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    In anticipation of future supercomputers, finite difference codes are rapidly being extended to simulate three-dimensional compressible flow about complex configurations. Some of these developments are reviewed. The importance of computational flow visualization and diagnostic methods to three-dimensional flow simulation is also briefly discussed

    Flux vector splitting of the inviscid equations with application to finite difference methods

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    The conservation-law form of the inviscid gasdynamic equations has the remarkable property that the nonlinear flux vectors are homogeneous functions of degree one. This property readily permits the splitting of flux vectors into subvectors by similarity transformations so that each subvector has associated with it a specified eigenvalue spectrum. As a consequence of flux vector splitting, new explicit and implicit dissipative finite-difference schemes are developed for first-order hyperbolic systems of equations. Appropriate one-sided spatial differences for each split flux vector are used throughout the computational field even if the flow is locally subsonic. The results of some preliminary numerical computations are included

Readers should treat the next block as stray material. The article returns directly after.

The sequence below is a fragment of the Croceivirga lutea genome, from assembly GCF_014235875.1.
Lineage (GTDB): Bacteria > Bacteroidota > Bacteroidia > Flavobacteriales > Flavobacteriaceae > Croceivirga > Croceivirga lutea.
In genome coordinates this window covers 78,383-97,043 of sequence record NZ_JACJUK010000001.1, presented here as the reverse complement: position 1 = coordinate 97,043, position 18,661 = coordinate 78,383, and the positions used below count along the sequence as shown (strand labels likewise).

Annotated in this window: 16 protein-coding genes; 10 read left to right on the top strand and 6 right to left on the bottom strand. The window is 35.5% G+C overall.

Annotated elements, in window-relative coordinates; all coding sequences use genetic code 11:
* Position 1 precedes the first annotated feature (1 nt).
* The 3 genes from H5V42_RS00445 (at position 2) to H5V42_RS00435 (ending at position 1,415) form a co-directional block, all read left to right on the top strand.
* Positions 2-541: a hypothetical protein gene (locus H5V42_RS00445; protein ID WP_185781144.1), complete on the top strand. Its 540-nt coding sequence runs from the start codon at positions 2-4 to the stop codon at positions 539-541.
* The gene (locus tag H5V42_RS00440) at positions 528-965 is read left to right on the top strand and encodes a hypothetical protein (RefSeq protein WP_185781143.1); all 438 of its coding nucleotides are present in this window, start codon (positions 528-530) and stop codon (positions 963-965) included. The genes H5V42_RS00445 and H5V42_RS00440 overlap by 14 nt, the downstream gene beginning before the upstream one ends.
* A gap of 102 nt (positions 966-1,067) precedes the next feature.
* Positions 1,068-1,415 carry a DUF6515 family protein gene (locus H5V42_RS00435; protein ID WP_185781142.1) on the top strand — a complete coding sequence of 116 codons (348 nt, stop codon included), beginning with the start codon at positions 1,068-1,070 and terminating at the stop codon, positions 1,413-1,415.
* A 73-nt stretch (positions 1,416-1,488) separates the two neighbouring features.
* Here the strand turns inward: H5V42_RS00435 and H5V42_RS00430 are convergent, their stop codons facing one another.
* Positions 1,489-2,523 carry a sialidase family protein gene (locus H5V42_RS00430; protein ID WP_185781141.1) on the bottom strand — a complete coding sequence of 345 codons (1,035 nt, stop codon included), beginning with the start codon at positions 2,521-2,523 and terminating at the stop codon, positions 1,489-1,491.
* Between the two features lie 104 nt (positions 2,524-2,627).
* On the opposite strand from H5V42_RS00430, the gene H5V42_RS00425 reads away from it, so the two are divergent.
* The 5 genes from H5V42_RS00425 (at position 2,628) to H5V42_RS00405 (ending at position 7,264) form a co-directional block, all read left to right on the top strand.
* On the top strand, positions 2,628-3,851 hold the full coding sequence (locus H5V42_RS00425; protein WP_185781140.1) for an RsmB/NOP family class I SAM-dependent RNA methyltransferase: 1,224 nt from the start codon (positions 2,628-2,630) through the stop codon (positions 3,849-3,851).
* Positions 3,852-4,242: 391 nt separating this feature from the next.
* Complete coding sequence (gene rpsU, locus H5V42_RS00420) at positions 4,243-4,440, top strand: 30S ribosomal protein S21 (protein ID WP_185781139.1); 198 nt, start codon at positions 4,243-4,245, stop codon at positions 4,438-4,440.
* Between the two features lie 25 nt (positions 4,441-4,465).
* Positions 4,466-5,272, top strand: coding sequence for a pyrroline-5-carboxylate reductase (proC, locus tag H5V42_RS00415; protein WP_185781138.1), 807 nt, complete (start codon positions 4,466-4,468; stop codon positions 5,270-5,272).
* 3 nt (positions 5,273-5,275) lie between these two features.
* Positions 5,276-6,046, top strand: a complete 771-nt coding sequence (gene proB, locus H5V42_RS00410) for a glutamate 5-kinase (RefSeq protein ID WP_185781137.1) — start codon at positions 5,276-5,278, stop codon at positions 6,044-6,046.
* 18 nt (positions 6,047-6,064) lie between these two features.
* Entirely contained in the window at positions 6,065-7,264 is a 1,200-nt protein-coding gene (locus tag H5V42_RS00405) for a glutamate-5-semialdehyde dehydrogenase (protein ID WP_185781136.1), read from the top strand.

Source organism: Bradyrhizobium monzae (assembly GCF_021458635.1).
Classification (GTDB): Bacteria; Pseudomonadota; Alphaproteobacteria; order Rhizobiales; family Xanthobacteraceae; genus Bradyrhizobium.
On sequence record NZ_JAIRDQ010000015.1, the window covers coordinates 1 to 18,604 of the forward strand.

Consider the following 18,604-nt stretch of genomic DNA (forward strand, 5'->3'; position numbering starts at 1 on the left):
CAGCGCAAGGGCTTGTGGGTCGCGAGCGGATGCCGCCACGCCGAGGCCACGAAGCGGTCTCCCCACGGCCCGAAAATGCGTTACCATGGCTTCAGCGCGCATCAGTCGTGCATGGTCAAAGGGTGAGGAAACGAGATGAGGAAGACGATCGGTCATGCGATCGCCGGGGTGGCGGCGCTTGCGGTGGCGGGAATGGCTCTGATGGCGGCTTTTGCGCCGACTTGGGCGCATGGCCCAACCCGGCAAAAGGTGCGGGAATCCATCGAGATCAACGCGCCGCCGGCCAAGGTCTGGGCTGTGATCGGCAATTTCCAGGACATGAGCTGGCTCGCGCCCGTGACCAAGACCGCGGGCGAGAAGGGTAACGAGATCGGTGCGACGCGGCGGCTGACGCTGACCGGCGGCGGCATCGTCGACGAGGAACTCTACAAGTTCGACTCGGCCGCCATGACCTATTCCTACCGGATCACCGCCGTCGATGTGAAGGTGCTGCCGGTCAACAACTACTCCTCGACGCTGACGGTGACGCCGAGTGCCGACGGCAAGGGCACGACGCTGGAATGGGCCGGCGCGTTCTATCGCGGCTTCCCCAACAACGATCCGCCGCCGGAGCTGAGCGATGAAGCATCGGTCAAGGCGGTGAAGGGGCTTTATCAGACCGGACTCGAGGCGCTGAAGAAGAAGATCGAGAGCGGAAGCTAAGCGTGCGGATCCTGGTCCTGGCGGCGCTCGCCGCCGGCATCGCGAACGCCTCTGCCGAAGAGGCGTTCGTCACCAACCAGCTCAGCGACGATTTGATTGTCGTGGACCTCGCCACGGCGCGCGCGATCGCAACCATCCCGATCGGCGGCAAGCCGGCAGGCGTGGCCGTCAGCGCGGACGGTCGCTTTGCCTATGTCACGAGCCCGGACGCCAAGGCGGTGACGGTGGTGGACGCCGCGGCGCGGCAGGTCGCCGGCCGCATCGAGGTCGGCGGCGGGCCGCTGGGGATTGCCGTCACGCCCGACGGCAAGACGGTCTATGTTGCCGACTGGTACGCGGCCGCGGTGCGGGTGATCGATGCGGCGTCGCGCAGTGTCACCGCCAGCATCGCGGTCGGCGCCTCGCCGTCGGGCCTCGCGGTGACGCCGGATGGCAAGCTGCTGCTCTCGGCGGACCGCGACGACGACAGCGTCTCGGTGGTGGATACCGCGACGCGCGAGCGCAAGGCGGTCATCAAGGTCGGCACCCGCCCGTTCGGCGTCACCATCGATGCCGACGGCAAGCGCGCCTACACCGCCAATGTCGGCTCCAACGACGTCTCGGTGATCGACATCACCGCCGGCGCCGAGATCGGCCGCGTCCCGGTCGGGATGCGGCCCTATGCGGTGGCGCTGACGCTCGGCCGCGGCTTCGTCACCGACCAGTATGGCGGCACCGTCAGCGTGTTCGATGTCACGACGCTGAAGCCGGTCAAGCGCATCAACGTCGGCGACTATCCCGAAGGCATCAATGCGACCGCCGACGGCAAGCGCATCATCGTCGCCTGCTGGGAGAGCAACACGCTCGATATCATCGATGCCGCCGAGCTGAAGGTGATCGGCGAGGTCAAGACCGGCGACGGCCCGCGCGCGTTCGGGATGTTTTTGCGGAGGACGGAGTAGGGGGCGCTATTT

Numerical simulation of steady supersonic flow